CUSACKATHON DAY FIVE:
What a career John Cusack has had. After one, two, three, four days of watching his films, I still have eight left. And this is only counting ones in which he has a starring role, mind you. The best may not be yet to come, but there are a few gems hidden among the dreck. Here we go, for one last day stuffed to the brim with Cusack.
From One Crazy Summer, to American Sweethearts, to The Contract, I watched a lot of awful John Cusack films this year, and his career doesn’t seem to be on an upward slope. So when I was told that the horror movie he made with Sam Jackson was actually kind of fun, I was skeptical to say the least.
“I’m here to talk to you about the ‘Hold-onto-your-butts-with-a-vengeance-because-I-want-these-mother-fucking-snakes-off-this-mother-fuckin’-royale-with-cheese’ initiative.”
As it turns out, 1408 boasts a solid performance from Cusack, and a story that forgoes giving any shits in favor of kicking ass. Cusack plays a skeptic who has made his living selling books listing his all time top ten haunted hotels. Against the stern advice of proprietor Jackson, he checks into room 1408 in the Dolphin Hotel, and all sorts of crazy shit starts happening.
To talk any more about this film would only serve to spoil what amounts to a fun, if only fun, cinematic experience.
MARTIAN CHILD, 2007:
John Cusack is sci-fi author David Gordon (Rob’s successful older brother perhaps?) who, despite telling the social worker in charge of placement that he doesn’t think he is fit to take care of a child, ends up fostering a child. And emotional surprise! The kid is a “weirdo” who claims to be from Mars. Wacky! Cute!
Parenting involves a lot of Lucky Charms.
Cusack lets the kid steal all of his belongings, tells him that there are “no rules,” and generally goes along with the child’s Martian delusion. Cusack’s aggravatingly bad parenting skills are, for much of the movie, completely ignored. Great job! You care, and that’s good enough; your actions have no consequences. Thankfully there is a scene near the end where The West Wing‘s Richard Schiff tells Cusack off, otherwise I’d have been pulling my hair out all through the credits.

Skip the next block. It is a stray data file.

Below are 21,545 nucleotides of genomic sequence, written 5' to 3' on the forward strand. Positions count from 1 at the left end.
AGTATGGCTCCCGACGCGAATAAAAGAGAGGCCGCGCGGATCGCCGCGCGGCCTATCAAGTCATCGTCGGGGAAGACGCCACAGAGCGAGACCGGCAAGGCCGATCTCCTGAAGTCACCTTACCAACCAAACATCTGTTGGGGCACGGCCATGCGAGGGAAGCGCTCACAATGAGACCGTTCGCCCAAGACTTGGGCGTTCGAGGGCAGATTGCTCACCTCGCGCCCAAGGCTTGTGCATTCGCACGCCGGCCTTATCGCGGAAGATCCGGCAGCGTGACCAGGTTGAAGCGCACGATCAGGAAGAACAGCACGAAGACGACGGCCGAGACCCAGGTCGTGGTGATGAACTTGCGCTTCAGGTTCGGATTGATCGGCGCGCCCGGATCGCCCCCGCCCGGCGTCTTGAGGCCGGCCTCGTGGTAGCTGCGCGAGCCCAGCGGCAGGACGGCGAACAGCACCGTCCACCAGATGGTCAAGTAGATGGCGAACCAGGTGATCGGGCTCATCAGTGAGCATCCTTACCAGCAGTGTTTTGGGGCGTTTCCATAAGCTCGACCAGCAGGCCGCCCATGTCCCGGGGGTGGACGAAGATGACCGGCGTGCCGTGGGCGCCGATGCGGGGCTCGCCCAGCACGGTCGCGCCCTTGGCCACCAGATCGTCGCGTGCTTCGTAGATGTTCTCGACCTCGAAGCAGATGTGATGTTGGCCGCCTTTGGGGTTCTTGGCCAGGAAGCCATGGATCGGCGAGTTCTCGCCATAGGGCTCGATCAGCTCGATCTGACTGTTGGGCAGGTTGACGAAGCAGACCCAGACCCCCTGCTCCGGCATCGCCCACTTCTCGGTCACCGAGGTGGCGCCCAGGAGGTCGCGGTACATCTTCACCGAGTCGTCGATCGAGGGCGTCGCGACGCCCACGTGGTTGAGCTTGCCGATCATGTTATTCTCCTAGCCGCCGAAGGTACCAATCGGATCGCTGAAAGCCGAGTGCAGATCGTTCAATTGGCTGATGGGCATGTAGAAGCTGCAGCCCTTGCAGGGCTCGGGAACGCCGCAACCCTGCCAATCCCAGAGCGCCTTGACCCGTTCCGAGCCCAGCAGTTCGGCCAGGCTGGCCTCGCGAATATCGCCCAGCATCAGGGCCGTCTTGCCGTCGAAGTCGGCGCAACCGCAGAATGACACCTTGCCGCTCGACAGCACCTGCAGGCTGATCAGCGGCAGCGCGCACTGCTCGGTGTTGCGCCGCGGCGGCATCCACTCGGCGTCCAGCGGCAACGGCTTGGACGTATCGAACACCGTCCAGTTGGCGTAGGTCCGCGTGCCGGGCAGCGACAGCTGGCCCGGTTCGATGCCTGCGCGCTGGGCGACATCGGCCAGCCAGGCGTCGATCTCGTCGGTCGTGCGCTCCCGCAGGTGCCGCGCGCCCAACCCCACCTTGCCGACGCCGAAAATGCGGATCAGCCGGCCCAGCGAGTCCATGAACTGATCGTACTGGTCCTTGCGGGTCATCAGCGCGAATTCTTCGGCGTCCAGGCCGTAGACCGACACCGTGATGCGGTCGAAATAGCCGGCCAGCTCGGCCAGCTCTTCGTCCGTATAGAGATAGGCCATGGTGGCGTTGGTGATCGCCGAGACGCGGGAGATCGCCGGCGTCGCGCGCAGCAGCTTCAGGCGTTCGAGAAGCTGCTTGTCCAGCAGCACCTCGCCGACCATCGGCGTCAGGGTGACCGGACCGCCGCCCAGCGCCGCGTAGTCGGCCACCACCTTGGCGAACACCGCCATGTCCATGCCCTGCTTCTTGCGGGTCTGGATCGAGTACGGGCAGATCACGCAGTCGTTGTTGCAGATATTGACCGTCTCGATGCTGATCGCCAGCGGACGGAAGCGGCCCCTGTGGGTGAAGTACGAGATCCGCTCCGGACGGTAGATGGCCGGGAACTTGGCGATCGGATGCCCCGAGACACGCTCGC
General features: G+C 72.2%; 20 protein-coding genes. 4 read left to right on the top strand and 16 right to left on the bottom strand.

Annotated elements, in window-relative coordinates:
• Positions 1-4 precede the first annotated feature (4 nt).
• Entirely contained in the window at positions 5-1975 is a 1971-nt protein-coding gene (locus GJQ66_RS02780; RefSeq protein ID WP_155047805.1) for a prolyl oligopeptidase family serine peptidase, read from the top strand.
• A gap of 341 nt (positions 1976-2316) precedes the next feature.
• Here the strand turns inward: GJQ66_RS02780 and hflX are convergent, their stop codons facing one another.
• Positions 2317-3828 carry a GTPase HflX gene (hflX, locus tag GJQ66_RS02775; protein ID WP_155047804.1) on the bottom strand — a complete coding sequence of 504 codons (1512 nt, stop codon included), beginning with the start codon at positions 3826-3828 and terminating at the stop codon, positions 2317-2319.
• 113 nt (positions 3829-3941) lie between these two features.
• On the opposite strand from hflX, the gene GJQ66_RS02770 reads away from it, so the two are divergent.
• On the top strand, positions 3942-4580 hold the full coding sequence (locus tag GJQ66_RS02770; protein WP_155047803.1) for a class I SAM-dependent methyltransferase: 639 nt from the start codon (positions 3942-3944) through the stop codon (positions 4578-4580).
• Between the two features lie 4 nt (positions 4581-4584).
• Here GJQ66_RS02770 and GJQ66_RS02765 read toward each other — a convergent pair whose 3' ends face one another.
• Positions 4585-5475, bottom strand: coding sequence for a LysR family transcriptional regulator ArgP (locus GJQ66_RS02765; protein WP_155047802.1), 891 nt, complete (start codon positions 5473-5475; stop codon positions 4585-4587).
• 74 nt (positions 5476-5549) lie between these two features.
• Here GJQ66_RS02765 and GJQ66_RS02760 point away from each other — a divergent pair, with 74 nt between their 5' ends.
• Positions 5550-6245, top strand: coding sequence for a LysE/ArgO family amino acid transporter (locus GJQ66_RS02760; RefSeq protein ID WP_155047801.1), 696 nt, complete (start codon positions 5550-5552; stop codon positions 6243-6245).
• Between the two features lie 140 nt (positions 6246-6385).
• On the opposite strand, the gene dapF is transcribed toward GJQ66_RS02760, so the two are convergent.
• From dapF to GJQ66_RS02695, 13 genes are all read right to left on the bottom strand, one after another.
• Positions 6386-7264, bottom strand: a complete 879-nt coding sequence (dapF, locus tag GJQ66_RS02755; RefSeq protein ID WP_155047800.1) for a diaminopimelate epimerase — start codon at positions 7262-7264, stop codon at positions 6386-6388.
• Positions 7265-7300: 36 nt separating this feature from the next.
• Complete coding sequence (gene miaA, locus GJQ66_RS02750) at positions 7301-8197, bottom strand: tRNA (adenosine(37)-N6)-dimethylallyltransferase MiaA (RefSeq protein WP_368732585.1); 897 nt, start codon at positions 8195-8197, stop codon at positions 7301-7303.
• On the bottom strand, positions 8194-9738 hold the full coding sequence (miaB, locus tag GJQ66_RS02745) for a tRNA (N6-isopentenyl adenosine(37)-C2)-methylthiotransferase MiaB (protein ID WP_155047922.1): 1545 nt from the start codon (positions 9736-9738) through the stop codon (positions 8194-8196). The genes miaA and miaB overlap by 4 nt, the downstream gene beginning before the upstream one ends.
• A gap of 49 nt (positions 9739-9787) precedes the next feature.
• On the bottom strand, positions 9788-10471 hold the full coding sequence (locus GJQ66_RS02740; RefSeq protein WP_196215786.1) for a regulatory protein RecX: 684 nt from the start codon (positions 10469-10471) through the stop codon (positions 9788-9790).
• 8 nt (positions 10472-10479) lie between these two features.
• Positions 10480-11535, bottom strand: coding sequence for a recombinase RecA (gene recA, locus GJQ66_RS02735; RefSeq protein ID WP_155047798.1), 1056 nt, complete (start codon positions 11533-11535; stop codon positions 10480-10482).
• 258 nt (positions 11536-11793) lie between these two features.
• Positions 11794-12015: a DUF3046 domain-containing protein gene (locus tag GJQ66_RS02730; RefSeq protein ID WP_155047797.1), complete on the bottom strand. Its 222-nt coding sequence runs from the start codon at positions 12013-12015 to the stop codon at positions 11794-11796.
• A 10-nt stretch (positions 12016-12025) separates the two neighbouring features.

This kid has some serious issues, but the focus is perpetually on Cusack. Emotional, but shallow, I cannot recommend this movie to anyone who is not gagged and bound in front of a television stuck on the Hallmark channel.
Rain: on a film set. Moving on.
GRACE IS GONE, 2007:
A simple but genuinely engaging film, Grace is Gone provides John Cusack with an opportunity to show off acting muscles I never knew he had. He plays Stanley Phillips, a male war bride working in a warehouse to support his two daughters. The news of his wife Grace’s death in the line of duty sends him into a mental spiral and onto a desperation-fueled road trip with his daughters.
It’s a little like American Beauty‘s Kevin Spacey collided with Chevy Chase.
It is refreshing to see Cusack in a role that embraces his age. He isn’t Lloyd Dobler anymore, and that’s just fine. It is about as tasteful and simple a movie as could be made about the Iraq war. To make up for this, he immediately went out and made War, Inc.
WAR, INC., 2008:
There is no phrase to properly describe War, Inc., but “bewilderingly horrible, overstuffed clusterfuck” comes reasonably close. This appears to have been a pet project of writer/star Cusack. Its attempts at satire are defeated by the incessantly weird bullshit that fills the movie. One moment you feel like it’s trying to say something deep about capitalism, the next, Vice President Aykroyd is videoconferencing on a toilet, and Cusack is taking shots of hot sauce.